Comment


            • #7
              Re: Advice of getting into home roasting

              Gene is fairly easy to use, and there is now a resource locally of times, temperatures, and techniques to speed up the process of learning. Mind you, I was getting very nice roasts from roast #1.

              Also see Andys latest post on the Behmor--it sounds as though these might be available shortly.

              Greg

              Comment


              • #8
                Re: Advice of getting into home roasting

                Originally posted by 6756564A43260 link=1259285755/4#4 date=1259288570
                and how long should you de-gas for?
                Most people seem to nominate 5-7days, but its that just a waste of all that fluffy crema?
                All that fluffy crema you talk about quickly dissappears if not consumed straight away Apple. It can also be a little bit deceiving as to how long your shot actually is.

                So by letting your beans degas for a little as 2 days, you get a more stable crema and some of the more suttle taste differences come through.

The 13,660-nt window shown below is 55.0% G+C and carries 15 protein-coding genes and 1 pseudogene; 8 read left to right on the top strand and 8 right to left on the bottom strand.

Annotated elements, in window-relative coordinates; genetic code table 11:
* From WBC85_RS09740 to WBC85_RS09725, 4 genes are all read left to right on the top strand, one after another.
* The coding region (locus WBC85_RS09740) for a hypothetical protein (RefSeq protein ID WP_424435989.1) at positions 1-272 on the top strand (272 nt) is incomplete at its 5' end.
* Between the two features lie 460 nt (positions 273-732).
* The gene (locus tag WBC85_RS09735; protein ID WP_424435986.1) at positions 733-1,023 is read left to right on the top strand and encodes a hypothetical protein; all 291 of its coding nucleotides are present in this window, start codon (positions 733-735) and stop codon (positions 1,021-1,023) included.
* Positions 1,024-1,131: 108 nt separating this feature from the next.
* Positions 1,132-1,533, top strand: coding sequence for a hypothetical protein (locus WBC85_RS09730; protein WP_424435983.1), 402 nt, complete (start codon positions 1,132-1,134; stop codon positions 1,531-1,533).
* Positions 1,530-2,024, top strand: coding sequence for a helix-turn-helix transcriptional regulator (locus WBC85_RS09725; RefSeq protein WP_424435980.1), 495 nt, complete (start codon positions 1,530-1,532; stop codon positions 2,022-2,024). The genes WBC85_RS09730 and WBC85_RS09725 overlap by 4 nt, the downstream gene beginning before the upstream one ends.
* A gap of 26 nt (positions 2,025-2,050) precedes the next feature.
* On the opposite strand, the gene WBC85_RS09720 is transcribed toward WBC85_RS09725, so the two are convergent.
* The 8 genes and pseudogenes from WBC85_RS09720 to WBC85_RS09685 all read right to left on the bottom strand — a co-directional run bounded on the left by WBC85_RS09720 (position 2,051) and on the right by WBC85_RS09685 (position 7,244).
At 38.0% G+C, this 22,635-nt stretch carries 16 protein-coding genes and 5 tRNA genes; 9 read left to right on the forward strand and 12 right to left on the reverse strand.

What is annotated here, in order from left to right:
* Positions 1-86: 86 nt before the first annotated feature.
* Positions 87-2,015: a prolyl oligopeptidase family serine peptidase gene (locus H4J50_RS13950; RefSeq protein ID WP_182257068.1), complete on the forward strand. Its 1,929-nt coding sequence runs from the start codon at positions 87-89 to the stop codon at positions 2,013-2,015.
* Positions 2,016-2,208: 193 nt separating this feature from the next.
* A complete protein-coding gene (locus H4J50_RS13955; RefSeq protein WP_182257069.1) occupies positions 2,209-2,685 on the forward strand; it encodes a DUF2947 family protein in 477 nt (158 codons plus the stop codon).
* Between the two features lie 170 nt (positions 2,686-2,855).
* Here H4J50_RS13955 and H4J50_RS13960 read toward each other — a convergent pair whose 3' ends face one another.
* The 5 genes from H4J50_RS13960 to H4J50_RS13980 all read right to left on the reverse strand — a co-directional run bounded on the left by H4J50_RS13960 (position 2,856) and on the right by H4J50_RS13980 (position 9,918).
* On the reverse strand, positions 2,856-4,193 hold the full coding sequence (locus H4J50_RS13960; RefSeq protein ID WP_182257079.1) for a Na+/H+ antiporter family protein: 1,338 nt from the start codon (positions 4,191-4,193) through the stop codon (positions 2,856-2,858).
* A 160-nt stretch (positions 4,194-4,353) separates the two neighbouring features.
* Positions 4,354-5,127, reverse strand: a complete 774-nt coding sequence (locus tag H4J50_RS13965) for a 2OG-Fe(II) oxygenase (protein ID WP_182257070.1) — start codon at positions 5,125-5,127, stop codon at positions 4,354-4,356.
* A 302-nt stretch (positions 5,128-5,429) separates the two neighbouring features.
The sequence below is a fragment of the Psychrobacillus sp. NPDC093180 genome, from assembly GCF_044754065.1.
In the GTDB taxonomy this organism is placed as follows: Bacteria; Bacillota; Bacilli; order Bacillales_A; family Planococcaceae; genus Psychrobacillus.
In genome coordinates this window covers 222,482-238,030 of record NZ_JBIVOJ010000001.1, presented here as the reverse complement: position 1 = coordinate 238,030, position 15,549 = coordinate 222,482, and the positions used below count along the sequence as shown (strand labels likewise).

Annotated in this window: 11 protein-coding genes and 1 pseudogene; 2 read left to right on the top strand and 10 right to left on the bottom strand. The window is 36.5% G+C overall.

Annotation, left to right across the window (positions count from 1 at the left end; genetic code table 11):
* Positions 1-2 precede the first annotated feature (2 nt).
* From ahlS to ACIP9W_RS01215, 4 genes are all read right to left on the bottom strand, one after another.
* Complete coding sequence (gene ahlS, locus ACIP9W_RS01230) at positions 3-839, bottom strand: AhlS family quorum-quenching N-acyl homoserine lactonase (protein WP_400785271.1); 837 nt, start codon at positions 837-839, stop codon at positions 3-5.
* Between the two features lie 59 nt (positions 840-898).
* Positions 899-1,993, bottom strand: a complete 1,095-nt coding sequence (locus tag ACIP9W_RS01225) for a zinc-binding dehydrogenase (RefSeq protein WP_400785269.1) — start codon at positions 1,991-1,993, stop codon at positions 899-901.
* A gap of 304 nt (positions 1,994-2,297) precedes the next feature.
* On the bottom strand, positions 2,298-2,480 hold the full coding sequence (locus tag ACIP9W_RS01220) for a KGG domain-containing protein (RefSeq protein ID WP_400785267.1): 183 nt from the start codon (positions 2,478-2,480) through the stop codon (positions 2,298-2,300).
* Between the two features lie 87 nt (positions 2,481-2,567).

Coretto = heavily modded bread maker combined with a heat gun.

                KKTO is a not so crazy invention made by our very own Kosmo in Brisbane ...find his thread and check it out!

                Comment


                • #9
                  Re: Advice of getting into home roasting

                  Another Jenny fan here...got mine about 3 weeks ago and have been doing batches in it every couple of days (also roasting for some of my workmates / mum, etc).

                  Prior to the Gene, I wok roasted on a BBQ which was great - fairly reasonably reproduceable, but very manual and there was no walking away once you started.

                  I got my Gene second hand for a really great price and its worth every cent I paid for it. At this stage, cant see myself really wanting or needing to go to anything else (famous last words!!! )

                  Size of roast is not an issue - I just do two batches back to back (with about 30 minutes in between for everything to cool down but, unlike the wok, I can take my eyes off it for a minute or two at a time - if Im not mesmerised by those little green beans rolling around changing colour, that is!

                  Cheers
                  Di

                  Comment


                  • #10
                    Re: Advice of getting into home roasting

                    I was adimantly in the "roastings not for me" bracket up until about 3 - 4 months ago, now, there is no going back.